• Conservative: Recasting is advised if the cast is loose cracked or slipped distally. Check x- ray is taken. Continue ROM exercises to the shoulder, elbow, digits and thumb.
  • External fixators: Pin sites are evaluated for the sign of infection. Active supination and pronation along with those mentioned above is permitted.
  • Open reduction internal fixation: The cast/ splint are removed wound is inspected and the sutures are removed if fixation is rigid there is no need for the further immobilization.


Conservative methods

The cast is removed and a check is made for stability, tenderness and ROM. X- ray is also taken to assess the fracture status. If there is tenderness ,motion of the fracture site poor callus over x- ray a short arm cast is reapplied however if the above findings are absent then the cast could be discontinued and full range of motion exercises can be encouraged.

Methods of wrist mobilization

Step1: To reduce pain, oedema and discomfort hydrotherapy thermotherapy etc is given in the initial stages of the wrist mobilization.

Wrist Mobilisation Step 2:

Active wrist mobilization is initiated. Patient is made to sit on a chair and to keep his forearm in mid prone over a table. With the affected forearm fixed by the other hand patient is instructed too actively flex and extend the wrist with gravity eliminated.

Wrist Mobilisation Step 3

Passive wrist mobilization: This is begun after about 7- 10 days of the above treatment. He patient sits with the affected hand resting on the edge of the table. Fixing it with the normal hand the affected arm is lowered below the table (palmer flexion) and raised above the table (dorsiflexion) periodically.

Alternatively the Indian Salutation method of namaskar (for dorsiflexion) and reverse salutation (for palmer flexion) achieves the same results.

Wrist Mobilisation Step 4

Pronation supination exercises as mentioned in the earlier section are carried out.

Wrist Mobilisation Step 5

Exercises through activity like turning the keys, doorknobs, scooping beans and putting them in the box etc. are very helpful in putting the patient back to normal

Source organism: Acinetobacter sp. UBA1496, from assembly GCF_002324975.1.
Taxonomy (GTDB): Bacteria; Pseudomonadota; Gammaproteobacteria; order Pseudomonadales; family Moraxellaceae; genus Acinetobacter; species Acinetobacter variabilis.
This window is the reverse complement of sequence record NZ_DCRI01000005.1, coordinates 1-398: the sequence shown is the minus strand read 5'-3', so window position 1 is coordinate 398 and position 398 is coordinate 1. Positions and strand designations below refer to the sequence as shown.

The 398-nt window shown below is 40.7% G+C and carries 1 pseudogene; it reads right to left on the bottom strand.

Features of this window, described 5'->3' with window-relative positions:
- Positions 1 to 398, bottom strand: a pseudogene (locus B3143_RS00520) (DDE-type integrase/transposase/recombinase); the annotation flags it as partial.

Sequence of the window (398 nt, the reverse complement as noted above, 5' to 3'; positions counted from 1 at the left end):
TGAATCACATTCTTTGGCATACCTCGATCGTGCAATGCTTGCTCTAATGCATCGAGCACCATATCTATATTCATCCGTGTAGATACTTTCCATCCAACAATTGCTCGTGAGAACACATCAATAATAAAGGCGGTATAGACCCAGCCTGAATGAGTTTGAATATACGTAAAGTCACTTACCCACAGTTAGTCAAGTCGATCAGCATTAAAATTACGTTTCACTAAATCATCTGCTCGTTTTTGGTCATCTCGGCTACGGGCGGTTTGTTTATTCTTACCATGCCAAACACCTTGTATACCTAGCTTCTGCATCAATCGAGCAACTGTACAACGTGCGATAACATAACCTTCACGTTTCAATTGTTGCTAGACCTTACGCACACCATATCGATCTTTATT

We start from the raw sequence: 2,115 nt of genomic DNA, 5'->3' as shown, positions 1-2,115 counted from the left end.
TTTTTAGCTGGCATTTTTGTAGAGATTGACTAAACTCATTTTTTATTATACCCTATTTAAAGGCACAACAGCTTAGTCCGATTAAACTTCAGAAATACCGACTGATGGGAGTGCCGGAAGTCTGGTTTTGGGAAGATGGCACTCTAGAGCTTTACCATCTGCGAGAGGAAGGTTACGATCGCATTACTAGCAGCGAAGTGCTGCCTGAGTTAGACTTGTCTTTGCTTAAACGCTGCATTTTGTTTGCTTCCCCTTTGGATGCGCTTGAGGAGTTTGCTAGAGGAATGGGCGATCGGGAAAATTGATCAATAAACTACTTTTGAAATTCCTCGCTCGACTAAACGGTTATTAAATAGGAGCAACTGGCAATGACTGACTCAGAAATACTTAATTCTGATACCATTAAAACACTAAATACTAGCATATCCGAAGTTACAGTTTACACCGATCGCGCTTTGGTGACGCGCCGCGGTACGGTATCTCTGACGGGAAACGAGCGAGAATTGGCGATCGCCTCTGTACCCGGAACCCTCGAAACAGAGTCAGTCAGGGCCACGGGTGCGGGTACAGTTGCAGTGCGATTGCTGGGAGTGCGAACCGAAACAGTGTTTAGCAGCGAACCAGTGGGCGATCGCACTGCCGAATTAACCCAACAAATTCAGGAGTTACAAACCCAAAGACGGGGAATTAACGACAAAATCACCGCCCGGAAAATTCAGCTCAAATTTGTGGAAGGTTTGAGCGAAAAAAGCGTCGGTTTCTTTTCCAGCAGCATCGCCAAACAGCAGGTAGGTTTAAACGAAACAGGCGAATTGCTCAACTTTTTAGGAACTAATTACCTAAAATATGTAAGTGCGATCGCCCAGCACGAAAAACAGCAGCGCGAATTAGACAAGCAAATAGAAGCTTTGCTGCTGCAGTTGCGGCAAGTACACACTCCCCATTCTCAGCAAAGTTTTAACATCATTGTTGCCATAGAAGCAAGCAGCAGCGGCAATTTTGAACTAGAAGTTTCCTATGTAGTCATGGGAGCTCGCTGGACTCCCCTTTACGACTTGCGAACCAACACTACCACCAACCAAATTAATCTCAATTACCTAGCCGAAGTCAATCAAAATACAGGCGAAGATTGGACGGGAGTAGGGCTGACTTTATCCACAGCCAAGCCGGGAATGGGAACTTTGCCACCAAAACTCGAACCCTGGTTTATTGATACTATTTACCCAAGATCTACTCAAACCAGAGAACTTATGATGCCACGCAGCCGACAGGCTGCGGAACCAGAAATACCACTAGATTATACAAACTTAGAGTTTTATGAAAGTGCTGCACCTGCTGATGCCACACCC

Wrist Mobilisation Step 6

To improve the grip and writing skill ulnar deviation exercises are encouraged.

Wrist Mobilisation Step 7

To regain the muscle strength, gentle resistive exercises like ball squeezing is encouraged.

Apart from the above steps it is very important to instruct the patient to carry out the day to day activity through the affected hand. In case of pain, discomfort the night splint can be used.

EXTERNAL FIXATORS: The pins are inspected and cleaned if infected they are removed and a cast is applied. It is important to continue the pins for 6-8 weeks if there is no infection.

OPEN REDUCTION AND INTERNAL FIXATION: The cast is removed and the above mentioned exercises regimen is started promptly.

Conservative method

By now the cast is removed and vigorous exercise regimen as mentioned above is carried out.

External fixators: If the fracture is stable the pins are removed and the above exercises regimen is carried out. However if the fracture is unstable, a short arm cast is further applied for a periods of four weeks.

Open reduction and internal fixation: If the fracture is stable all the above mentioned exercises are pursued vigorously. Full weight bearing with the affected extremity could be commenced now.



  • OA changes in the wrist
  • Residual deformity
  • Loss of ulnar deviation
  • Loss of supination
  • Persisting swelling

The patient is warned about these possible complications and is advised to make suitable adaptations.

WRIST MOBILISER: All the movements of the wrist can now be mobilized with the wrist mobilizer. This instrument is user friendly and is supposed to give better results.